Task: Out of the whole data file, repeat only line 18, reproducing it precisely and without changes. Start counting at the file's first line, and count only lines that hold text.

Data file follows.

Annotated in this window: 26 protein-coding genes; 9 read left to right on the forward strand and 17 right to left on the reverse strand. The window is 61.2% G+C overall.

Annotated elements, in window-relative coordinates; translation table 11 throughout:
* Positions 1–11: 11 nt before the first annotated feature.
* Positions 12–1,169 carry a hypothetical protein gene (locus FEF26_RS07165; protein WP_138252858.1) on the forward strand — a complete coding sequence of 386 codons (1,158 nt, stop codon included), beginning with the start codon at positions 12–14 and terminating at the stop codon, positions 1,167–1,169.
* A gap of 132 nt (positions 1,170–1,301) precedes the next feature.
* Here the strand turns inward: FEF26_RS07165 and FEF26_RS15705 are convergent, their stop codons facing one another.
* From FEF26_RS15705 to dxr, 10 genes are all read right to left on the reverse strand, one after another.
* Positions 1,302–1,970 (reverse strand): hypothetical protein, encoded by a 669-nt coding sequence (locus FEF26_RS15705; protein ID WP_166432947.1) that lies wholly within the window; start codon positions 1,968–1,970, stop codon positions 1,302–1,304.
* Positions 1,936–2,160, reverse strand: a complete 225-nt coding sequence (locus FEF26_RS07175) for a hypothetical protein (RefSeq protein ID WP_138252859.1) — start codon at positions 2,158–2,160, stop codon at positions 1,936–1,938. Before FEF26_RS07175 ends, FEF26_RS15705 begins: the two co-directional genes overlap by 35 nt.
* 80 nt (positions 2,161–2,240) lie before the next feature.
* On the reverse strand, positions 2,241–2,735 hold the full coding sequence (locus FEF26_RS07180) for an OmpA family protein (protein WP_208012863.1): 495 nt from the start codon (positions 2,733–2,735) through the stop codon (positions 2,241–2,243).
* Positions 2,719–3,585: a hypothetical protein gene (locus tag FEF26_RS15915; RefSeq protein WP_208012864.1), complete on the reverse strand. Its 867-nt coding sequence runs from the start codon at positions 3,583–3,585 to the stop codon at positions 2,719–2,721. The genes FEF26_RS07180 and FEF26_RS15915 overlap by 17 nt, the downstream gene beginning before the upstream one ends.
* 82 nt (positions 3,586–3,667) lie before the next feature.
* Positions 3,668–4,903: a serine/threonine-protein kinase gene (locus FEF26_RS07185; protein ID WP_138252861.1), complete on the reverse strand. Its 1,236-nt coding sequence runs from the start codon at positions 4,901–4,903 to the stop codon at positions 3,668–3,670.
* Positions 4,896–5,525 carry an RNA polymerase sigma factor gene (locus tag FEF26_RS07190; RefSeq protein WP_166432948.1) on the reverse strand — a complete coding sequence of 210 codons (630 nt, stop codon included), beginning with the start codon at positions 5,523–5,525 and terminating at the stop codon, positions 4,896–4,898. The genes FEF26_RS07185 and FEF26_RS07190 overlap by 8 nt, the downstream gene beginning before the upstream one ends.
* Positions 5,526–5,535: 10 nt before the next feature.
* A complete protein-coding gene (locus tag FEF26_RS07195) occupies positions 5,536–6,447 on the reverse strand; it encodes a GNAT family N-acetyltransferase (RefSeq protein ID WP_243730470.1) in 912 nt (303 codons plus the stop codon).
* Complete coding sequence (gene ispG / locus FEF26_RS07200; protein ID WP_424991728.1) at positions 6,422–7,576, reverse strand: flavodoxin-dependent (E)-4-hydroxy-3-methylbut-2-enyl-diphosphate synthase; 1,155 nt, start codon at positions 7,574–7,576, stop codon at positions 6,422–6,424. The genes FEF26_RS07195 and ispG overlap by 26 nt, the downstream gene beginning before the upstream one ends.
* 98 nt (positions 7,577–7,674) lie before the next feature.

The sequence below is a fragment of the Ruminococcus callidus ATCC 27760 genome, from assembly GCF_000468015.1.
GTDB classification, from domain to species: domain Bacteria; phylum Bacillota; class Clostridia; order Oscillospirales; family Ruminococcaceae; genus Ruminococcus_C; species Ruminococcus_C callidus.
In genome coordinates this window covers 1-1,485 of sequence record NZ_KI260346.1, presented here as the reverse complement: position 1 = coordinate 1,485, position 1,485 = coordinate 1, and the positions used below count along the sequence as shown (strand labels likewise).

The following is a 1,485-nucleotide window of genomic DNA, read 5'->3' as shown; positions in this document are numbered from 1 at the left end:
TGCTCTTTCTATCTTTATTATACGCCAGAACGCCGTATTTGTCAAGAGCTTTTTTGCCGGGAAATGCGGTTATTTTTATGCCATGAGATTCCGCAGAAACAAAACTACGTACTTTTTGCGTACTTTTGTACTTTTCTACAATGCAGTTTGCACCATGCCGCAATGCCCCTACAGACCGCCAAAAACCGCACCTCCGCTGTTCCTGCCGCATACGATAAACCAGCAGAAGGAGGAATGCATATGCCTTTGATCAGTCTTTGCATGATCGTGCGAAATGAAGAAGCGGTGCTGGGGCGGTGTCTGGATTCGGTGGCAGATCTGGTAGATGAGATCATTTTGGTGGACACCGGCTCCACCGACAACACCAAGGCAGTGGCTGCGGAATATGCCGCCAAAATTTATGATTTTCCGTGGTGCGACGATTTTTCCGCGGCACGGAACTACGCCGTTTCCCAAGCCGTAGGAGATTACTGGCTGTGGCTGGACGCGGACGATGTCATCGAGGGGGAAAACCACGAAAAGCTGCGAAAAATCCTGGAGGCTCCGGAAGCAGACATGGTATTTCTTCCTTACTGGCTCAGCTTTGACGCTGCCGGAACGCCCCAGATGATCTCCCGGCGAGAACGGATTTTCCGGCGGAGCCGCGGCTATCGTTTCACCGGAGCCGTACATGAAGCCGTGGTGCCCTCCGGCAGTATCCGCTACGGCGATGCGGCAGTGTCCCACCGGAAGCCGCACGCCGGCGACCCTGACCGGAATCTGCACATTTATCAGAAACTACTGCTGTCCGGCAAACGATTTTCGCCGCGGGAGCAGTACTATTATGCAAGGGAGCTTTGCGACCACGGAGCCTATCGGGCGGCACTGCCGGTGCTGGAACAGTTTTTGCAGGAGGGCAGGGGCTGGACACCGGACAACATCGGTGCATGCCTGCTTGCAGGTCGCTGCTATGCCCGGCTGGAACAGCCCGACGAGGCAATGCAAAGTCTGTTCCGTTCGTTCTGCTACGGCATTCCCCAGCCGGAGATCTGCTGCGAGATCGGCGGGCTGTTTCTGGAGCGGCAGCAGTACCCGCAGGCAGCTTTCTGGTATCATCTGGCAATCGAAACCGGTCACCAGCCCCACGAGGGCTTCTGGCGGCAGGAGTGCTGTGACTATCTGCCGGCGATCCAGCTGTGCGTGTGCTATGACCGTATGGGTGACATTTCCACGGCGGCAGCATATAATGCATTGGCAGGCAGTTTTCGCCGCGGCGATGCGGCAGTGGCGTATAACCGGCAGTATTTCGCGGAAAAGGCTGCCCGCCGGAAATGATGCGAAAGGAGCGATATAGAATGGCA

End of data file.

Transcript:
* Complete coding sequence (gene ispG / locus FEF26_RS07200; protein ID WP_424991728.1) at positions 6,422–7,576, reverse strand: flavodoxin-dependent (E)-4-hydroxy-3-methylbut-2-enyl-diphosphate synthase; 1,155 nt, start codon at positions 7,574–7,576, stop codon at positions 6,422–6,424. The genes FEF26_RS07195 and ispG overlap by 26 nt, the downstream gene beginning before the upstream one ends.